The Unconstrained Vision

Last October, National Review interviewed Dr. Thomas Sowell on the topic of his 1987 book Conflict of Visions: Ideological Origins of Political Struggles which had just been re-issued. I wrote about it shortly after the interview appeared, and excerpted some of the exchange from the second portion of the video interview. Please do go read the earlier piece for the necessary background information.

Here’s the pertinent portion for this piece:

Peter Robinson: Let me give you a couple of quotations. John McCain in the presidential debate of October 16 on the kinds of judges he would nominate to the Supreme Court:

“I will find the best people in the United States of America who have a history of strict adherence to the Constitution and not legislating from the bench.”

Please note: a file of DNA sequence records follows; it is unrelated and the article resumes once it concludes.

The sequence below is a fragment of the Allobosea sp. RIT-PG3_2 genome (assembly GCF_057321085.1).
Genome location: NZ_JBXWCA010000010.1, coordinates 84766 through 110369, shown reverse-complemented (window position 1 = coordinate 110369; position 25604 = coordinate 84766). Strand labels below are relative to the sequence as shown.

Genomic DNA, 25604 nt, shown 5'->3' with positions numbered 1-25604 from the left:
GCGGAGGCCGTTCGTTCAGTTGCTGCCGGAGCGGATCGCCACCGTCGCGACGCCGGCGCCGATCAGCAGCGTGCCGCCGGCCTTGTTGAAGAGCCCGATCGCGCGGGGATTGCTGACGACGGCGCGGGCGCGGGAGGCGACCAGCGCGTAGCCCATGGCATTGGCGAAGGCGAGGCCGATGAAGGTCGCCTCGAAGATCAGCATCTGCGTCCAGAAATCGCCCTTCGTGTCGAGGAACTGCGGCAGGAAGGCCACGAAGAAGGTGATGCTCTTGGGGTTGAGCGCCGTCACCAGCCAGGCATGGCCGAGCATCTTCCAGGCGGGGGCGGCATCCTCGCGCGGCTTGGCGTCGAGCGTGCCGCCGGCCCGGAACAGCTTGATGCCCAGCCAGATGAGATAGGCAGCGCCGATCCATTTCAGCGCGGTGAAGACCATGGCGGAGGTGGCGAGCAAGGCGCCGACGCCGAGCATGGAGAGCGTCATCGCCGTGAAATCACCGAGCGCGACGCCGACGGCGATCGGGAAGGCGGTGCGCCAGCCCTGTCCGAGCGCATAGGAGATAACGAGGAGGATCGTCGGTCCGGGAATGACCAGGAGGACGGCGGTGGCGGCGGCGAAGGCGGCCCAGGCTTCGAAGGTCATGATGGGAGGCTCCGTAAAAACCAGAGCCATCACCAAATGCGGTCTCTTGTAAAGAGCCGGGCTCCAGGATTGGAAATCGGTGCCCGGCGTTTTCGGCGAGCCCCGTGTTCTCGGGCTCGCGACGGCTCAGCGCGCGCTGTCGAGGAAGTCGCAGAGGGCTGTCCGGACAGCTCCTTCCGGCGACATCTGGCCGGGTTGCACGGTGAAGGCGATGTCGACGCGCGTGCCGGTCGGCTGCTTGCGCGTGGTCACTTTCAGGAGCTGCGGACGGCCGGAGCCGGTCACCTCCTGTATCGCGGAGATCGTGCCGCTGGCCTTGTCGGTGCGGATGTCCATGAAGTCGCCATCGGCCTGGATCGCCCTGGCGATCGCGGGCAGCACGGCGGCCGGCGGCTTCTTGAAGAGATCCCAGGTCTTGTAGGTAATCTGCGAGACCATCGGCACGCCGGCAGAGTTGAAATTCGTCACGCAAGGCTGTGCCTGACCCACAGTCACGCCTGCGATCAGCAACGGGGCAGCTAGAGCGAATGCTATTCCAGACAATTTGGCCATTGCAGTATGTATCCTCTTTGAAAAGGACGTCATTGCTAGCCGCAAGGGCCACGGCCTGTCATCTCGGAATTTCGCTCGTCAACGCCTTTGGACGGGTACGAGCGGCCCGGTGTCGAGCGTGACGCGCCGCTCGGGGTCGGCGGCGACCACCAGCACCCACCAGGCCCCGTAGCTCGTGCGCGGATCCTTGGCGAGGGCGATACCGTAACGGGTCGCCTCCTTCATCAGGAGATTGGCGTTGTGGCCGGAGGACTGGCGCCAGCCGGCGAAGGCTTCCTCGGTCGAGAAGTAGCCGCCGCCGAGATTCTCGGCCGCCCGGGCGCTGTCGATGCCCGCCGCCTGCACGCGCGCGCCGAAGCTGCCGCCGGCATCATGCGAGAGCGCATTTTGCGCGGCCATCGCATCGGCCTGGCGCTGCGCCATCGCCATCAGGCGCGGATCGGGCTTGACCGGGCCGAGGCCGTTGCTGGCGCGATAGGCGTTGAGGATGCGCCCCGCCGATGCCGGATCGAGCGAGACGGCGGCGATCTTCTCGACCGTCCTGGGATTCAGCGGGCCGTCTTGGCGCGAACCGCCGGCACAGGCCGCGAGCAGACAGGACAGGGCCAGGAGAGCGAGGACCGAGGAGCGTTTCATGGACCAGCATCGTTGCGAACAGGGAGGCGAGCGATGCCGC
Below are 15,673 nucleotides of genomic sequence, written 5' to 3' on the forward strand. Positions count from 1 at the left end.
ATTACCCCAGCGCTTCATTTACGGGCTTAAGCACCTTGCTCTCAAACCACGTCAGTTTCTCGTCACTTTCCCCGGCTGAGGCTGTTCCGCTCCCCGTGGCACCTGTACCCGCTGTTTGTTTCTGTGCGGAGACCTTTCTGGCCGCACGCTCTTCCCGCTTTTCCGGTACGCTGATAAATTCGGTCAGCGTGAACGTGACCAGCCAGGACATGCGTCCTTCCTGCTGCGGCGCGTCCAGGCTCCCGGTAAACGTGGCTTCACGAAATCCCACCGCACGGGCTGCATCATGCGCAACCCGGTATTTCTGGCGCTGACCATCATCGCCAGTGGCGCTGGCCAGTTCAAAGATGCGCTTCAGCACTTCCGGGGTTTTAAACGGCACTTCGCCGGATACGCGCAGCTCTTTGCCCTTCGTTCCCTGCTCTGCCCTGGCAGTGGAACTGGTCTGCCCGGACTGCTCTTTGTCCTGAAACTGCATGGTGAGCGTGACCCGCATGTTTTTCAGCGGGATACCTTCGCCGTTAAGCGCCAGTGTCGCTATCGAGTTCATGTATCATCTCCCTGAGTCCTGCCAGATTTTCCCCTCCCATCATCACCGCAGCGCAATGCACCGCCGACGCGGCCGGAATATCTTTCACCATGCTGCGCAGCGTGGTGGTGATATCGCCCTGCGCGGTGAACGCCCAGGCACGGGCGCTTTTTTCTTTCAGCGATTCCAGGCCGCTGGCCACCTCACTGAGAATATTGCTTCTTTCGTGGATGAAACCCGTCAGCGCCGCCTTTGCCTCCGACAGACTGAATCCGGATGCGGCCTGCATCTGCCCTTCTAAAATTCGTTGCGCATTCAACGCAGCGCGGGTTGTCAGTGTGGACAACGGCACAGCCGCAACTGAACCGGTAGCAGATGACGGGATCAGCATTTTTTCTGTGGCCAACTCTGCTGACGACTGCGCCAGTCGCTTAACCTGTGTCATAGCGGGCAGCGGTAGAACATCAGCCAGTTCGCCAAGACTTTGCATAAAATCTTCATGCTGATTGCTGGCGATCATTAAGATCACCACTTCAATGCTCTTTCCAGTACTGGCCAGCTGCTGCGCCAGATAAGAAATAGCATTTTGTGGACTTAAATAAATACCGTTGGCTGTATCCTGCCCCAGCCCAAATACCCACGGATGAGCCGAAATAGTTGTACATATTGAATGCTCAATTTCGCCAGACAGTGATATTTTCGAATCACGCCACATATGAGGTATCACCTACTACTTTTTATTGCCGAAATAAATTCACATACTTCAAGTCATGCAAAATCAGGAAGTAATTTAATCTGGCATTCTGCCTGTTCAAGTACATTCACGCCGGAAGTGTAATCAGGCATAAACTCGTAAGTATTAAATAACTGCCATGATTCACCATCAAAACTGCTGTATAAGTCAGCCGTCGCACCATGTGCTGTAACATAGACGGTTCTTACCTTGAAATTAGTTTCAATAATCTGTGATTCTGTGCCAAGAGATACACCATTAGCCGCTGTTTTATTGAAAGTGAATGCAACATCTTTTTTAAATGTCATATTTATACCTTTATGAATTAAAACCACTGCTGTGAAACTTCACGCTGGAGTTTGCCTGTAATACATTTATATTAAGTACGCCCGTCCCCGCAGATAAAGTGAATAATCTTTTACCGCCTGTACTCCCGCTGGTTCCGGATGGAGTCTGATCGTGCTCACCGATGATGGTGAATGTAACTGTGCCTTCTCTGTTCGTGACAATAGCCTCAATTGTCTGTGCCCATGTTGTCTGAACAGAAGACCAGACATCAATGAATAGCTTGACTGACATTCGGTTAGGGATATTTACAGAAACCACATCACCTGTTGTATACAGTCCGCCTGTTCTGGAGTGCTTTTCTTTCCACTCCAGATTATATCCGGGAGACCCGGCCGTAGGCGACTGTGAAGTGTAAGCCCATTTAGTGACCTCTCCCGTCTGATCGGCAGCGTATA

Barack Obama during the same debate:

“If a woman is out there trying to raise a family, trying to support her family and is being treated unfairly then the court has to stand up if nobody else will, and that’s the kind of judge I want.”

Thomas Sowell: That’s unconstrained. That somehow or other there are people with the judicial robes on who can just decide these things ad hoc, which among other things would mean we would no longer really have law. You would discover, once you got into the courtroom in front of the judge, you would then discover what the decision is, but you would have no clue beforehand.

Robinson: So that would. . . A full embrace of the Unconstrained Vision, which Barack Obama seems intent on, would overturn the fundamental basis of American law which is a nation of laws, not of men, . . .

Sowell: Absolutely.

Robinson: . . . it would be a nation of men, of judges.

Sowell: Yes!

And now, the words of Barack Obama’s Supreme Court nominee:

A nation of judges, not laws.

As long as the “right people” are in charge. Right?

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